prepared to push this hard federally.”
– IAN WISHART, KAP
In the fall of 1999, at a Keystone Agricultural Producers general council meeting in Portage la Prairie, Ian Wishart proposed a radical idea: paying farmers to protect the environment.
The idea, called Alternative Land Use Services (ALUS), caught on. Wishart became its architect and KAP became its proponent.
The initiative argued producers and ranchers provide ecological benefits through land management practices. Since these are services to society, they should be paid for them.
Years of lobbying government finally produced a three-year ALUS pilot project in the western Manitoba municipality of Blanshard. Similar pilots sprang up in Saskatchewan, Ontario, Quebec and Prince Edward Island.
ALUS became internationally known as a program to reward landowners for environmental goods and services.
Now, 10 years later, Wishart and a few others are struggling to keep the dream alive.
The Blanshard project is finished, an official evaluation has been sent to Ottawa and the federal government is sitting on the information, a KAP district meeting heard last week.
So far there’s no word on whether the government will fund future ALUS-type projects, much less support expanded programs, said Wishart, KAP’s president.
He expressed frustration that a program which started out with so much promise may be losing traction.
“All kinds of countries in the world are doing this sort of thing and we’re not here in Canada.”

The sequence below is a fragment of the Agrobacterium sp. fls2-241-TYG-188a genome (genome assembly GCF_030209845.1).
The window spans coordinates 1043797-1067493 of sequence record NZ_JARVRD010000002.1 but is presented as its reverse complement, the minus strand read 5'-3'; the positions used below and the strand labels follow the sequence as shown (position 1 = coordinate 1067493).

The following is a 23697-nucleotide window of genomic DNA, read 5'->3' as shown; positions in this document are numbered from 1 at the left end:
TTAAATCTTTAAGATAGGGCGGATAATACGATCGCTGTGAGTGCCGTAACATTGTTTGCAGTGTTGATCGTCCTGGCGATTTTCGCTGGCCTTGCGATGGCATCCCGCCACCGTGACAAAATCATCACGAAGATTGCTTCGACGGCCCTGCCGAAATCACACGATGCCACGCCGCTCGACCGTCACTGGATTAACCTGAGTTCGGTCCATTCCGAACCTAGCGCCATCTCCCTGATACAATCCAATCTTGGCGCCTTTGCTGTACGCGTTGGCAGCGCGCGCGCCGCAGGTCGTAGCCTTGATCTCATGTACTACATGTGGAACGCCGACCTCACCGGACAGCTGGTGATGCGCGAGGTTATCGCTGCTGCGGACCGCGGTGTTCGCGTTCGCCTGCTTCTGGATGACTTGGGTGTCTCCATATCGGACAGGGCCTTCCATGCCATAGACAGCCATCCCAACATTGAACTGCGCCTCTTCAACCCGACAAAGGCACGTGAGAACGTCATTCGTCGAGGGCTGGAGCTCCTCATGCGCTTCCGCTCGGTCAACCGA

Meanwhile, a provincial working group is trying to keep ALUS alive by developing a proposal for a province-wide program, using ALUS as a basis for it.
The committee consists of KAP, cattle producers, conservation groups and five provincial government departments. It has so far met four times and hopes to have a package ready by April 2010.
Wishart said the group is making headway. “We’d all like it to go faster but it’s showing progress from meeting to meeting.”
The group envisions a program involving all three levels of government. Conservation districts would be responsible for program delivery while the province would do the paperwork.
Although ALUS may no longer be high profile, the principle of financially rewarding farmers for good management practices is now generally accepted, Wishart said.
“We’ve definitely gone from highly public to working in the back rooms. But I think we’re getting real progress now. We’re not arguing about the concept. What we’re arguing about is the details of a program. That’s a step forward in my estimation.”
But the federal government must be involved for ALUS to work on a broad scale, said Wishart.
He said farm and conservation groups will try to make ALUS an issue if and when a federal election is called.
“We’re quite prepared to push this hard federally.”
The KAP district meeting heard frequent complaints from producers that government red tape makes their efforts to be environmentally responsible more difficult.
Envi ronmental farm plans, previously administered privately, are now run by the province, which requires farmers to surrender potential carbon credits in return for funding.
Wishart said the advantage of ALUS is that it is farmer driven and highly transparent.
“Farmers don’t want a highly complicated, difficult program. They want to keep it as simple as possible. And the public wants to know that their money is being spent in a proper way.”